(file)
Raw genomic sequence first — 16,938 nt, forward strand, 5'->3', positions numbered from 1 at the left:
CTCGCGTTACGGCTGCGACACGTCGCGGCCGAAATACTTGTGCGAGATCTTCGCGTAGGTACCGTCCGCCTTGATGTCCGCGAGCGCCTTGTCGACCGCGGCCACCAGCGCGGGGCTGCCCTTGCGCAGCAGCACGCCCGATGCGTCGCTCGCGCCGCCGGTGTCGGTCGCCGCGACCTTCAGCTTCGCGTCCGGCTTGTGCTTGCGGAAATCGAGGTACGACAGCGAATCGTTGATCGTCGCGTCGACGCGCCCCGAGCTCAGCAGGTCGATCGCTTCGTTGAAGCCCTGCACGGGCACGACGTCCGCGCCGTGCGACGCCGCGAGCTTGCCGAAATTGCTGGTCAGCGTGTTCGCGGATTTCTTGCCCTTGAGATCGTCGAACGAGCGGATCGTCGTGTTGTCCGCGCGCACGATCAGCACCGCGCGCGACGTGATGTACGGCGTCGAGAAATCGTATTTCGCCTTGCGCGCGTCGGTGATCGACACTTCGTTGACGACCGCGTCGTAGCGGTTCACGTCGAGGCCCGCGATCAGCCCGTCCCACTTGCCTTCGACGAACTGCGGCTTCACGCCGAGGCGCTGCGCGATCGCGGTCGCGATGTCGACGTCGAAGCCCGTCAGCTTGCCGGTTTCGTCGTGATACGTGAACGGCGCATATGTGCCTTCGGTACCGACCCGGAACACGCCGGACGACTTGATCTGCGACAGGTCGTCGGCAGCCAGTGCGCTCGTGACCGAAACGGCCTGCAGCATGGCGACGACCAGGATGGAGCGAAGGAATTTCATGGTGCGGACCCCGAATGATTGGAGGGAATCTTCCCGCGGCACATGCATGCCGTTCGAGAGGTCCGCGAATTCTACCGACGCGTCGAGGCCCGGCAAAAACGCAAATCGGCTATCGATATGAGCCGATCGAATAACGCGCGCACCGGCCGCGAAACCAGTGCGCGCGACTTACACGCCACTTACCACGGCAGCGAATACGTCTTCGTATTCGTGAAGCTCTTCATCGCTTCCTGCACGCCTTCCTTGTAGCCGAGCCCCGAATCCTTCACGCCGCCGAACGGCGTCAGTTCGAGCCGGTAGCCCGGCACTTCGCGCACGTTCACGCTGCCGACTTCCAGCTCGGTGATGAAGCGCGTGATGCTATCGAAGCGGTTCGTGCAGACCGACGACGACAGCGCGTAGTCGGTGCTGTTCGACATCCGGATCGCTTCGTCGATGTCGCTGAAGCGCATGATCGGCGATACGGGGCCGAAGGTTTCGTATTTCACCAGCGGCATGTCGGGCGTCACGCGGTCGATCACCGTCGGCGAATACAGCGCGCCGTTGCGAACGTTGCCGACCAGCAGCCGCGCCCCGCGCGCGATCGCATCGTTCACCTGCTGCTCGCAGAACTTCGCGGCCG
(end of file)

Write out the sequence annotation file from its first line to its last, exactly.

Raw genomic sequence first — 16,938 nt, forward strand, 5'->3', positions numbered from 1 at the left:
CTCGCGTTACGGCTGCGACACGTCGCGGCCGAAATACTTGTGCGAGATCTTCGCGTAGGTACCGTCCGCCTTGATGTCCGCGAGCGCCTTGTCGACCGCGGCCACCAGCGCGGGGCTGCCCTTGCGCAGCAGCACGCCCGATGCGTCGCTCGCGCCGCCGGTGTCGGTCGCCGCGACCTTCAGCTTCGCGTCCGGCTTGTGCTTGCGGAAATCGAGGTACGACAGCGAATCGTTGATCGTCGCGTCGACGCGCCCCGAGCTCAGCAGGTCGATCGCTTCGTTGAAGCCCTGCACGGGCACGACGTCCGCGCCGTGCGACGCCGCGAGCTTGCCGAAATTGCTGGTCAGCGTGTTCGCGGATTTCTTGCCCTTGAGATCGTCGAACGAGCGGATCGTCGTGTTGTCCGCGCGCACGATCAGCACCGCGCGCGACGTGATGTACGGCGTCGAGAAATCGTATTTCGCCTTGCGCGCGTCGGTGATCGACACTTCGTTGACGACCGCGTCGTAGCGGTTCACGTCGAGGCCCGCGATCAGCCCGTCCCACTTGCCTTCGACGAACTGCGGCTTCACGCCGAGGCGCTGCGCGATCGCGGTCGCGATGTCGACGTCGAAGCCCGTCAGCTTGCCGGTTTCGTCGTGATACGTGAACGGCGCATATGTGCCTTCGGTACCGACCCGGAACACGCCGGACGACTTGATCTGCGACAGGTCGTCGGCAGCCAGTGCGCTCGTGACCGAAACGGCCTGCAGCATGGCGACGACCAGGATGGAGCGAAGGAATTTCATGGTGCGGACCCCGAATGATTGGAGGGAATCTTCCCGCGGCACATGCATGCCGTTCGAGAGGTCCGCGAATTCTACCGACGCGTCGAGGCCCGGCAAAAACGCAAATCGGCTATCGATATGAGCCGATCGAATAACGCGCGCACCGGCCGCGAAACCAGTGCGCGCGACTTACACGCCACTTACCACGGCAGCGAATACGTCTTCGTATTCGTGAAGCTCTTCATCGCTTCCTGCACGCCTTCCTTGTAGCCGAGCCCCGAATCCTTCACGCCGCCGAACGGCGTCAGTTCGAGCCGGTAGCCCGGCACTTCGCGCACGTTCACGCTGCCGACTTCCAGCTCGGTGATGAAGCGCGTGATGCTATCGAAGCGGTTCGTGCAGACCGACGACGACAGCGCGTAGTCGGTGCTGTTCGACATCCGGATCGCTTCGTCGATGTCGCTGAAGCGCATGATCGGCGATACGGGGCCGAAGGTTTCGTATTTCACCAGCGGCATGTCGGGCGTCACGCGGTCGATCACCGTCGGCGAATACAGCGCGCCGTTGCGAACGTTGCCGACCAGCAGCCGCGCCCCGCGCGCGATCGCATCGTTCACCTGCTGCTCGCAGAACTTCGCGGCCG